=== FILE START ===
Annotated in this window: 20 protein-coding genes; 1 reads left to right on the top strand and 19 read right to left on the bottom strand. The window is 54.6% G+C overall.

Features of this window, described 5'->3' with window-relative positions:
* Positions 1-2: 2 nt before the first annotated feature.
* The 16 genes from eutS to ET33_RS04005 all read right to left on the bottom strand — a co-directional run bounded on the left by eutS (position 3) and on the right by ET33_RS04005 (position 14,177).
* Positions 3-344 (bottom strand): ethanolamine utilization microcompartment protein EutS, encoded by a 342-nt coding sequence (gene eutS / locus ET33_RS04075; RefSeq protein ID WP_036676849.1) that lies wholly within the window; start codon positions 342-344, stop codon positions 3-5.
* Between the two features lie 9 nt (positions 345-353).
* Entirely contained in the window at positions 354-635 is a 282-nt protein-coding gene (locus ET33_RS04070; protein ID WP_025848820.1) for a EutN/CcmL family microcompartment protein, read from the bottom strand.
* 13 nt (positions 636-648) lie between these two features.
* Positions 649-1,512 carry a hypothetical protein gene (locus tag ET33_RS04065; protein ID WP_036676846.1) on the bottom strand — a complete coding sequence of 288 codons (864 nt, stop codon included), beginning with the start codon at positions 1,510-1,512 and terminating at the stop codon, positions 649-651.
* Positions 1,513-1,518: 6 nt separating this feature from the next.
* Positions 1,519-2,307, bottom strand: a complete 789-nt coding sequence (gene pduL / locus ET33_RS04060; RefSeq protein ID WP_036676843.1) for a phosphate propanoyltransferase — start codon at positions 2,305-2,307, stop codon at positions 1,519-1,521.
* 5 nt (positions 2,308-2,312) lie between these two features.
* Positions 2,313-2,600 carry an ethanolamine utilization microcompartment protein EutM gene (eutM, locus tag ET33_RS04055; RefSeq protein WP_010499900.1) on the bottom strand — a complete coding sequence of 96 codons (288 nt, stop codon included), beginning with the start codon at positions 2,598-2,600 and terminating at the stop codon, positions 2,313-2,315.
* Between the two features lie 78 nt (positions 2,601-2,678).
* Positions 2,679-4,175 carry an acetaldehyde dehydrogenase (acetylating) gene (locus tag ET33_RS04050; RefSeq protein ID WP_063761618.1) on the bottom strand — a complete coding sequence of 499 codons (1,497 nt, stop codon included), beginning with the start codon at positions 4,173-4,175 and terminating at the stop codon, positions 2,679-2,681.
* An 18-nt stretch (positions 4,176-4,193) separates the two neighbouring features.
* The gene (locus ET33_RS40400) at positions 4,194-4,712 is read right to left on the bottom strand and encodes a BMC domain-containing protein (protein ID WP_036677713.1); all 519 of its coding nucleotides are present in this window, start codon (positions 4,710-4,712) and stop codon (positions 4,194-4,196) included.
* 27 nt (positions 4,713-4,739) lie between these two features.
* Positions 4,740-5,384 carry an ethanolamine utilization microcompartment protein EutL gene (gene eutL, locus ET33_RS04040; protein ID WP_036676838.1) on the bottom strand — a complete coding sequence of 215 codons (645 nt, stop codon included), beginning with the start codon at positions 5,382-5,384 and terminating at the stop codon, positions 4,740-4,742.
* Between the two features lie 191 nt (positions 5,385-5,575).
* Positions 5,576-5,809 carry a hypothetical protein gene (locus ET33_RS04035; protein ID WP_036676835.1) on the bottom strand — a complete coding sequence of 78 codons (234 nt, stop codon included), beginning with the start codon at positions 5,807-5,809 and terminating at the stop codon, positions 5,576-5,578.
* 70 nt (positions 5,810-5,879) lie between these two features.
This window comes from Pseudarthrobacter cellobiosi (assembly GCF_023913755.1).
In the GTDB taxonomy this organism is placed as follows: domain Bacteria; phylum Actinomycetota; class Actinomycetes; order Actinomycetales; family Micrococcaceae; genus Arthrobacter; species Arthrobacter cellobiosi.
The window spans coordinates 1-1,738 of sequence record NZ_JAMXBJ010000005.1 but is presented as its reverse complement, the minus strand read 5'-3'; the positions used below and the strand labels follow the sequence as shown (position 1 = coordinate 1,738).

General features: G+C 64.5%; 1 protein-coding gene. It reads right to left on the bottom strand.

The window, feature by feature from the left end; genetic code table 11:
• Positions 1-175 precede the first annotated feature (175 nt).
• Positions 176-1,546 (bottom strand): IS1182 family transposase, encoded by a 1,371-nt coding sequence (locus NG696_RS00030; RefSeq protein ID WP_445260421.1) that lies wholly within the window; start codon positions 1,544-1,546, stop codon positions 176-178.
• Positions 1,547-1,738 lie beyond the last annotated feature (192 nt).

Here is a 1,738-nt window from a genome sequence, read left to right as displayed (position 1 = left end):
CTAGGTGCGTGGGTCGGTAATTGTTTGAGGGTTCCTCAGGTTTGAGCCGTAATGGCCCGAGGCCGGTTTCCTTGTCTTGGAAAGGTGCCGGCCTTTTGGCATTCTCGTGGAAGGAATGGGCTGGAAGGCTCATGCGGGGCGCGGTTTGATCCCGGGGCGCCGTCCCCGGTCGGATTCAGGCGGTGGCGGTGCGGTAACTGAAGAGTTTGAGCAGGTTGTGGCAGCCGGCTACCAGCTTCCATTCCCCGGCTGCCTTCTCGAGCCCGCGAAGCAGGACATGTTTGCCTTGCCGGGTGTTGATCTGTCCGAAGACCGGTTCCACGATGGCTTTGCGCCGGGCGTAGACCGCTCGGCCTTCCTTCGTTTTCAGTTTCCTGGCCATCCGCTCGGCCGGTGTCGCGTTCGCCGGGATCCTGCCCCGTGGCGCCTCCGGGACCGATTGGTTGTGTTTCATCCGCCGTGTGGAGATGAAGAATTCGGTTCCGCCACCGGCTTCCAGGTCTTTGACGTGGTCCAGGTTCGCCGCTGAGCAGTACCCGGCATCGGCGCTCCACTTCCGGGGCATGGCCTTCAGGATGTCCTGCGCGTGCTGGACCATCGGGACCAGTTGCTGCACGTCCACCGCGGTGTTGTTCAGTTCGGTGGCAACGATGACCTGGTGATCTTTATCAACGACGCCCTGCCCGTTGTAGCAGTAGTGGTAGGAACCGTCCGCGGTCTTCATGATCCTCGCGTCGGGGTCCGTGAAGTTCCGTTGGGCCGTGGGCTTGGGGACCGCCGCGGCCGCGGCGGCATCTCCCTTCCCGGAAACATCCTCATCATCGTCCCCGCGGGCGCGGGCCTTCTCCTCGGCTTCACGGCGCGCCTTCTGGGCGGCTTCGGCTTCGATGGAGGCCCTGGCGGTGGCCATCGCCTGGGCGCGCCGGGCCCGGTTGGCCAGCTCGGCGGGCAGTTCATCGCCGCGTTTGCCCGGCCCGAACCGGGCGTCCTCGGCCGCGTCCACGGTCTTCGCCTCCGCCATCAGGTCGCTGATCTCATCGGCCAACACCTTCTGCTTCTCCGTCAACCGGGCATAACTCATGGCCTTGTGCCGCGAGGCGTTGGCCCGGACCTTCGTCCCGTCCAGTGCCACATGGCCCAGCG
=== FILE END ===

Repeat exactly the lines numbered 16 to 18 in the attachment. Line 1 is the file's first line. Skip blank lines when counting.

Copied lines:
* An 18-nt stretch (positions 4,176-4,193) separates the two neighbouring features.
* The gene (locus ET33_RS40400) at positions 4,194-4,712 is read right to left on the bottom strand and encodes a BMC domain-containing protein (protein ID WP_036677713.1); all 519 of its coding nucleotides are present in this window, start codon (positions 4,710-4,712) and stop codon (positions 4,194-4,196) included.
* 27 nt (positions 4,713-4,739) lie between these two features.